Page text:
8. Be consistent with rules and discipline.
If your child has multiple caretakers, such as another parent, grandparent, or babysitter, communicate clearly on how discipline will be handled. Talk to your ex, if you are sharing custody, as well as any other caretakers about the rules and the agreed-upon approach to discipline.
When a child realizes that certain rules can be bent with certain people, he/she will use it to their advantage, causing additional issues with limits, behavior, and discipline down the road.
This article may help you to discipline your child better: How to Discipline a Child (The Complete Guide for Different Ages)
“Any man can be a father, but it takes someone special to be a dad.” – Anne Geddes
9. Stay positive.
Everyone has heard the saying, “Mind over matter.” But there really is so much power behind your mentality. It can change your perspective and make a difficult situation so much better.
Your kids will be able to detect even the smallest shift in your attitude. When the responsibilities of motherhood are overwhelming, stay focused on the positive things in your life, such as your friends and family. This will produce a much more stable home environment.
Maintain your sense of humor and don’t be afraid to be silly. Look towards the future and the great things that are still to come for you and your family. Rediscover and redefine your family values.
10. Move past the guilt.
In a single-parent home, it is impossible to act as both parents, regardless of how hard you try. Let go of the things that you cannot do as a single parent, and instead, think of the great things you ARE able to provide for your children.
Leave behind the notion that life would be easier or better with two parents. This is simply not true. There is a multitude of pros and cons to all family dynamics, and the one you are providing for your kids now is the one that they need.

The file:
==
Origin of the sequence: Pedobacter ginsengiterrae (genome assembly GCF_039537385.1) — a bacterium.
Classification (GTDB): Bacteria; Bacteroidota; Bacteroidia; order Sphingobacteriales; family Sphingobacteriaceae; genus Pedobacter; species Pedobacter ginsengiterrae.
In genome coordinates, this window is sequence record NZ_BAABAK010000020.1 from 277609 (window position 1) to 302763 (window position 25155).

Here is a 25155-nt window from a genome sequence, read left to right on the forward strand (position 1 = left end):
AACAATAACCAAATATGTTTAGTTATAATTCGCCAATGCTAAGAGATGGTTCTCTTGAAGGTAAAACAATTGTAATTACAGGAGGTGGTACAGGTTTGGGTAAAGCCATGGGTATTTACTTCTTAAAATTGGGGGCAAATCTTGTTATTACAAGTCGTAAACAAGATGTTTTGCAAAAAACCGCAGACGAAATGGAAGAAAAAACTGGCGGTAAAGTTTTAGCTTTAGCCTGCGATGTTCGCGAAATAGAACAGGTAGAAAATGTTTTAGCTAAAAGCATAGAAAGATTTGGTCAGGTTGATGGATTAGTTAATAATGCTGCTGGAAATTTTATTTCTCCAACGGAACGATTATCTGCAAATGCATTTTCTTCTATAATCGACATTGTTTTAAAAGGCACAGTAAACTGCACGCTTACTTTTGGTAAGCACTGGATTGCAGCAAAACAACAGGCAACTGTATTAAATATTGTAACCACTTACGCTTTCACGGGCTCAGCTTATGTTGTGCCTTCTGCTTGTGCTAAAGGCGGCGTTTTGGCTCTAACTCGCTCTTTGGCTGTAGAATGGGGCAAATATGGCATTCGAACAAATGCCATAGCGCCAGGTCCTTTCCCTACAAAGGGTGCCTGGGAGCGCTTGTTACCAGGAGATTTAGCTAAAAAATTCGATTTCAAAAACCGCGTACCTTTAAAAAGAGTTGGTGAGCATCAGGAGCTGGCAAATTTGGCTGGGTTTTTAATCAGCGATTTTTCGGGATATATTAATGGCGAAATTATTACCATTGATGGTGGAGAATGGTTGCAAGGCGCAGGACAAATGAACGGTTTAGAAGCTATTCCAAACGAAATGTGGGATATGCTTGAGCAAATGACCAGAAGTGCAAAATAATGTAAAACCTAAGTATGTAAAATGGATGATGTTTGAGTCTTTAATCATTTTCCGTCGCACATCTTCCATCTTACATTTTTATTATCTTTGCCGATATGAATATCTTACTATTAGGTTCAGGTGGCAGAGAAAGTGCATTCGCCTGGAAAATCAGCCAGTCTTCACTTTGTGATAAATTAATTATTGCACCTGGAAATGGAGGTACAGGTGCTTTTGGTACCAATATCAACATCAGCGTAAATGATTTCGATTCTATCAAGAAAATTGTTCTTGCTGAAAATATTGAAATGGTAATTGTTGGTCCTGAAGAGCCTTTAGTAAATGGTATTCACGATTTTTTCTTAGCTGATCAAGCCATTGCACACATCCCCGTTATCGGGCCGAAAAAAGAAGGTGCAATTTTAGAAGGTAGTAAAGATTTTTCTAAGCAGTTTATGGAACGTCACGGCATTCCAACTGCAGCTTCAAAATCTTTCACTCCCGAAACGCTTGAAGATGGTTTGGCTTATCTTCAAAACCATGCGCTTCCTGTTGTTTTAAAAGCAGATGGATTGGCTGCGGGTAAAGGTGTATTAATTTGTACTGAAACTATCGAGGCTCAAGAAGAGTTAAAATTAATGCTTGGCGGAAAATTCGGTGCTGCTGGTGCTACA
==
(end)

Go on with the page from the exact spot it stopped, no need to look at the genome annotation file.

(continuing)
Don’t get bogged down by guilt or regret. Take control of your life and be the best parent you can by being present and engaged with them on a daily basis.
11. Answer questions honestly.
Your kids may have questions about why their home situation is different from many of their friends. When asked, don’t sugarcoat the situation or give them an answer that is not accurate.
Depending on their age, take this opportunity to explain the truth of what happened and how the current circumstances came about. Not all families have two parents, whether that is due to divorce, death, or whatever else life brings.
Don’t give more detail than necessary or talk badly about the other parent. But strive to be truthful and honest. Your children will benefit more from your candor than a made-up story.
12. Treat kids like kids.
In the absence of a partner, it can be tempting to rely on your children for comfort, companionship, or sympathy. But your kids are not equipped to play this role for you.
There are many details within an adult relationship that children are not able to understand or process, and it will only cause confusion and resentment.
Do not take out your anger on your kids. Separate your emotional needs from your role as a mother. If you find yourself depending on your kids too much, look for adult friends or family members that you can talk to about your issues.
“We never know the love of the parent till we become parents ourselves.”- Henry Ward Beecher